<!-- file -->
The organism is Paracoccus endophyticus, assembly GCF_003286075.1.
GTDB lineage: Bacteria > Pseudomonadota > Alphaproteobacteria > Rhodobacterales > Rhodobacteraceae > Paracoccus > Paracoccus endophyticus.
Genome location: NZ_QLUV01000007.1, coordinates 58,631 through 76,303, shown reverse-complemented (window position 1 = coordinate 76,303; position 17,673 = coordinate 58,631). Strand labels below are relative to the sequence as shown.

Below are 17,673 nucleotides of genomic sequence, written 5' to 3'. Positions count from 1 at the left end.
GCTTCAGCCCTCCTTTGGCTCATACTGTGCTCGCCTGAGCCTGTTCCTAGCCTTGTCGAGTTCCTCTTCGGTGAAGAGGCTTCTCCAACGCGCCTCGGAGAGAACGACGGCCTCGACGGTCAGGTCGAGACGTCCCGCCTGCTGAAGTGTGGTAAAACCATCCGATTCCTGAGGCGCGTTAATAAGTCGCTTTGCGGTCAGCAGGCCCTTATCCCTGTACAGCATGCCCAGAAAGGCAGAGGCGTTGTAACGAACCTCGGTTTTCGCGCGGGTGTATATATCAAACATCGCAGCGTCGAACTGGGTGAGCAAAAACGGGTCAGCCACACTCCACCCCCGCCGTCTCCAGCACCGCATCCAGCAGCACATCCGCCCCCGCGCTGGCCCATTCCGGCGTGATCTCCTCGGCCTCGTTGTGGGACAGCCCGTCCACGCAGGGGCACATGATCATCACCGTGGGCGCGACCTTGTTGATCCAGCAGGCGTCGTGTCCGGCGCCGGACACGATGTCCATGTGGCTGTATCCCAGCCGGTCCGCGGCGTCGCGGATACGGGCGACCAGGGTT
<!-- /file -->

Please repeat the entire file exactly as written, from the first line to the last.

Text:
The organism is Paracoccus endophyticus, assembly GCF_003286075.1.
GTDB lineage: Bacteria > Pseudomonadota > Alphaproteobacteria > Rhodobacterales > Rhodobacteraceae > Paracoccus > Paracoccus endophyticus.
Genome location: NZ_QLUV01000007.1, coordinates 58,631 through 76,303, shown reverse-complemented (window position 1 = coordinate 76,303; position 17,673 = coordinate 58,631). Strand labels below are relative to the sequence as shown.

Below are 17,673 nucleotides of genomic sequence, written 5' to 3'. Positions count from 1 at the left end.
GCTTCAGCCCTCCTTTGGCTCATACTGTGCTCGCCTGAGCCTGTTCCTAGCCTTGTCGAGTTCCTCTTCGGTGAAGAGGCTTCTCCAACGCGCCTCGGAGAGAACGACGGCCTCGACGGTCAGGTCGAGACGTCCCGCCTGCTGAAGTGTGGTAAAACCATCCGATTCCTGAGGCGCGTTAATAAGTCGCTTTGCGGTCAGCAGGCCCTTATCCCTGTACAGCATGCCCAGAAAGGCAGAGGCGTTGTAACGAACCTCGGTTTTCGCGCGGGTGTATATATCAAACATCGCAGCGTCGAACTGGGTGAGCAAAAACGGGTCAGCCACACTCCACCCCCGCCGTCTCCAGCACCGCATCCAGCAGCACATCCGCCCCCGCGCTGGCCCATTCCGGCGTGATCTCCTCGGCCTCGTTGTGGGACAGCCCGTCCACGCAGGGGCACATGATCATCACCGTGGGCGCGACCTTGTTGATCCAGCAGGCGTCGTGTCCGGCGCCGGACACGATGTCCATGTGGCTGTATCCCAGCCGGTCCGCGGCGTCGCGGATACGGGCGACCAGGGTT